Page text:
Getting divorced is seldom easy, but getting divorced with a blended family can be complicated and full of legal challenges. Stepchildren, half-children, and adopted children may all be involved. An experienced divorce attorney can be crucial for a fair custody and support settlement.
Custody in Illinois
Joint custody does not mean that children will reside with each parent an equal amount of time. Rather, joint custody means a joint parenting agreement has been reached that details each parent’s rights and responsibilities. Parents must be able to set aside their differences and work together, for the welfare of their children.
Sole custody does not mean that children will not spend any time with the non-custodial parent. Typically the non-custodial parent will have visitation rights. The parent with sole custody can make major decisions affecting the children without consulting the other parent.
Custody matters are complicated when blended families split up. Previous custody orders must be considered and may have to be adjusted. The well-being of the children should be a priority. A divorce attorney can provide details about parenting options and custody issues.
Do Children Have a Voice?
A judge may consider a child’s wishes regarding parenting arrangements. When blended families split, siblings may be affected by previous orders. Judges will review these orders and other factors. These factors include:
- Wishes of all parents involved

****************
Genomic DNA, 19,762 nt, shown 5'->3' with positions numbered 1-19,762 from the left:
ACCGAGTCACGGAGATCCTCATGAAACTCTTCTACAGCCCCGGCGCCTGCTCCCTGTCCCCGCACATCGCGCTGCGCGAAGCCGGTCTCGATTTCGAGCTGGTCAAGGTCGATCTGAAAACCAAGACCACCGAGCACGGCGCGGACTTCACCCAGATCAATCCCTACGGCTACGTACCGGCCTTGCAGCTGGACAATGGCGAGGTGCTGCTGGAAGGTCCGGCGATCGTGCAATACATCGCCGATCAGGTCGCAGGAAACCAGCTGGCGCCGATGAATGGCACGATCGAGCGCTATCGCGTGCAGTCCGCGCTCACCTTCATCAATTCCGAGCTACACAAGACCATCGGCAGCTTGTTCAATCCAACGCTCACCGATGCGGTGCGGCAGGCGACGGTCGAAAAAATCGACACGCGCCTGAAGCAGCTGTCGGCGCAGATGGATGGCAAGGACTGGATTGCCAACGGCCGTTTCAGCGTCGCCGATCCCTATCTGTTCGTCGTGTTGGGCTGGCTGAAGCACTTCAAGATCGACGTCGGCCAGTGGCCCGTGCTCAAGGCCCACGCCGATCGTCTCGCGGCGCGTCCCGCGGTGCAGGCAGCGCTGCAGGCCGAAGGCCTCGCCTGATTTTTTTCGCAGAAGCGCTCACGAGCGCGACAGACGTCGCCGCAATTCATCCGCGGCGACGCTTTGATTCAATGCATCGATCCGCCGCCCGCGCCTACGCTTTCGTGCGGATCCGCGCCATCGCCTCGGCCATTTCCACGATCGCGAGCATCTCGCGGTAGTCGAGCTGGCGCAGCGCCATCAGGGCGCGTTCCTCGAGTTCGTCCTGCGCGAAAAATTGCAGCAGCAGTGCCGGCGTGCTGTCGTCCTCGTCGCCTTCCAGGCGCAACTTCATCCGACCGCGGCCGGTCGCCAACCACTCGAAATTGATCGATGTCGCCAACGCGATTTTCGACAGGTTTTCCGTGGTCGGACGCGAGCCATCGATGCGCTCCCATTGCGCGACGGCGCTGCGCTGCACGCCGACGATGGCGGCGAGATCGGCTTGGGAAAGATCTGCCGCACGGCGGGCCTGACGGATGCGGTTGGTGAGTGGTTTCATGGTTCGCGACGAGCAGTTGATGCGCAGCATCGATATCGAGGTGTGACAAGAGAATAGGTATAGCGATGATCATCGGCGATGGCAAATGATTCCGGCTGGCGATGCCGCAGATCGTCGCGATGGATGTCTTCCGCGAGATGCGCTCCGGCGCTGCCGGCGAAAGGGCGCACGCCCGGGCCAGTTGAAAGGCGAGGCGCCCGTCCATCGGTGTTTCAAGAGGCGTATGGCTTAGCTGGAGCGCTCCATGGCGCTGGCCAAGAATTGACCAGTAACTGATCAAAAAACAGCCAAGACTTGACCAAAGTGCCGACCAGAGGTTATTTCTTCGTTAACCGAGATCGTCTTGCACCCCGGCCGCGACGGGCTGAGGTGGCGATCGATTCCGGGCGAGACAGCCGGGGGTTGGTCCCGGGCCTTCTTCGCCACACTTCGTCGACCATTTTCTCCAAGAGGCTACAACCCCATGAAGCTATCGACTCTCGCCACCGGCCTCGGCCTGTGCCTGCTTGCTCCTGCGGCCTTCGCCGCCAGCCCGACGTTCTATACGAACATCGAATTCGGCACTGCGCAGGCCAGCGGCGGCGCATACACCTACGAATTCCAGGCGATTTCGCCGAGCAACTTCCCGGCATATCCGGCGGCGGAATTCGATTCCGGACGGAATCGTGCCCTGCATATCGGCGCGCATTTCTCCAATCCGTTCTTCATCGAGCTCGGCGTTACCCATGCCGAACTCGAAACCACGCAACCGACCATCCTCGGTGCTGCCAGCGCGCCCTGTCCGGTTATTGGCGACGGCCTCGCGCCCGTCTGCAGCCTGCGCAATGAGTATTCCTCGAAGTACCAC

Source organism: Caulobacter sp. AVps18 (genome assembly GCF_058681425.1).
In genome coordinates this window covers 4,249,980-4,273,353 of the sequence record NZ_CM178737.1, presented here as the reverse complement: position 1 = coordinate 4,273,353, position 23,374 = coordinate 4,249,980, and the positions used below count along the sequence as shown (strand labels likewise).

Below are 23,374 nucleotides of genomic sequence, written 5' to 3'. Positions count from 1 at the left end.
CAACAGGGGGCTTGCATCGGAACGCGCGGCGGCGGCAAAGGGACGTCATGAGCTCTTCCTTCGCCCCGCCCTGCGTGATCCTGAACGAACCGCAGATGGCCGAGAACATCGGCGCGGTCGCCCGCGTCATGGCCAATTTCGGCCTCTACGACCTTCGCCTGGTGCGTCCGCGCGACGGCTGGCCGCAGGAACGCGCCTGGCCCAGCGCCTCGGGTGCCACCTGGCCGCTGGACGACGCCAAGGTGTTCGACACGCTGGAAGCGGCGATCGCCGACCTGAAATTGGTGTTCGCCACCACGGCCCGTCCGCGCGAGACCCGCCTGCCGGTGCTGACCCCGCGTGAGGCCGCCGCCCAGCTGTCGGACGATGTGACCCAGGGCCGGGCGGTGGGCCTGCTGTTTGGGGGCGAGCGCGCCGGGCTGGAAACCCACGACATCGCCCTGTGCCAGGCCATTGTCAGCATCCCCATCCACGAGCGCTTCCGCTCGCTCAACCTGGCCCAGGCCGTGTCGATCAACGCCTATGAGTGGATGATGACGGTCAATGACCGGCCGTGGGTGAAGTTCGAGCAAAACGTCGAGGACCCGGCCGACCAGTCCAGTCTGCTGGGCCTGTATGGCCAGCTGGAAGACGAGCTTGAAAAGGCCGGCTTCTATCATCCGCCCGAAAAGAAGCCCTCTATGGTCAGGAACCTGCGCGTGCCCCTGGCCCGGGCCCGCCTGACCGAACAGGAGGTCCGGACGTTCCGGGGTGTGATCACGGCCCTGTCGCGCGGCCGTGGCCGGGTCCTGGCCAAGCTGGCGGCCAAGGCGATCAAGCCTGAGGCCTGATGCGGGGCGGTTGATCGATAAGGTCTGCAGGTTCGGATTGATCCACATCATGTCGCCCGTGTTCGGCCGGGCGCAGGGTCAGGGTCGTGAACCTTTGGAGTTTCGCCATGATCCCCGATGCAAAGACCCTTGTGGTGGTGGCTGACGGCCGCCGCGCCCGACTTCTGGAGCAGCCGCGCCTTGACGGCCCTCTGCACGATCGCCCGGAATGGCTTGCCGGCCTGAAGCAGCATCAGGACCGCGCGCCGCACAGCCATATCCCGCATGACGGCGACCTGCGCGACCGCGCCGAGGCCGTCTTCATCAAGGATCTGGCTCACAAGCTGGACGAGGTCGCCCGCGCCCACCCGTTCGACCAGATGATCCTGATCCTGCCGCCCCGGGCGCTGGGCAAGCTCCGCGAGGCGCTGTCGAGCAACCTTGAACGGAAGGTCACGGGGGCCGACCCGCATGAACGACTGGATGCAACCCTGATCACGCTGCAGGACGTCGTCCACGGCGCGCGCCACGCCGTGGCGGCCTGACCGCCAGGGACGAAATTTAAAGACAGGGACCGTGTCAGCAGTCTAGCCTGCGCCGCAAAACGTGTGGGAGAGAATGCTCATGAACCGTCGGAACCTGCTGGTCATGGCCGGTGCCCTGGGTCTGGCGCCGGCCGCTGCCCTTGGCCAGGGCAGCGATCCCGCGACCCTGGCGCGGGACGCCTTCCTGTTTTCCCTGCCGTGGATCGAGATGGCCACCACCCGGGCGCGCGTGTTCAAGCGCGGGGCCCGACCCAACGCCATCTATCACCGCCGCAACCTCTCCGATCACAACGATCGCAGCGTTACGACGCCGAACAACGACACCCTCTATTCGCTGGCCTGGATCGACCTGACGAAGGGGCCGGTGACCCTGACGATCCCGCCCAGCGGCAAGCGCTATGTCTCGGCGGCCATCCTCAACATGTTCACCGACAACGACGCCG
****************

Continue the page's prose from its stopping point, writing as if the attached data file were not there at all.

- School and community locations
- Relationships with siblings
- Ability of parents to encourage a positive relationship with the other parent
Child Support Issues
Non-custodial parents are required to pay child support. The Illinois Marriage and Dissolution of Marriage Act lists guidelines usually used in court. Courts may deviate in certain circumstances, including with blended families. Parents may already be making child support payments to a previous spouse.
Child support may still be required when joint custody is awarded. The residential parent maintains the legal residence for the children. Child support is always modifiable and may need to adjust as children’s needs change.
Blended Families Require Communication
1300 new blended families form each day in the U.S. A successful blended family requires co-parenting on an extreme scale, as four parents may be involved. Good communication skills, patience, and tolerance are essential. Everyone must put the children first. When blended families do split, these same dynamics complicate custody and support issues. To ensure that the children’s interests are protected, divorcing parents may consider the advice of a divorce attorney.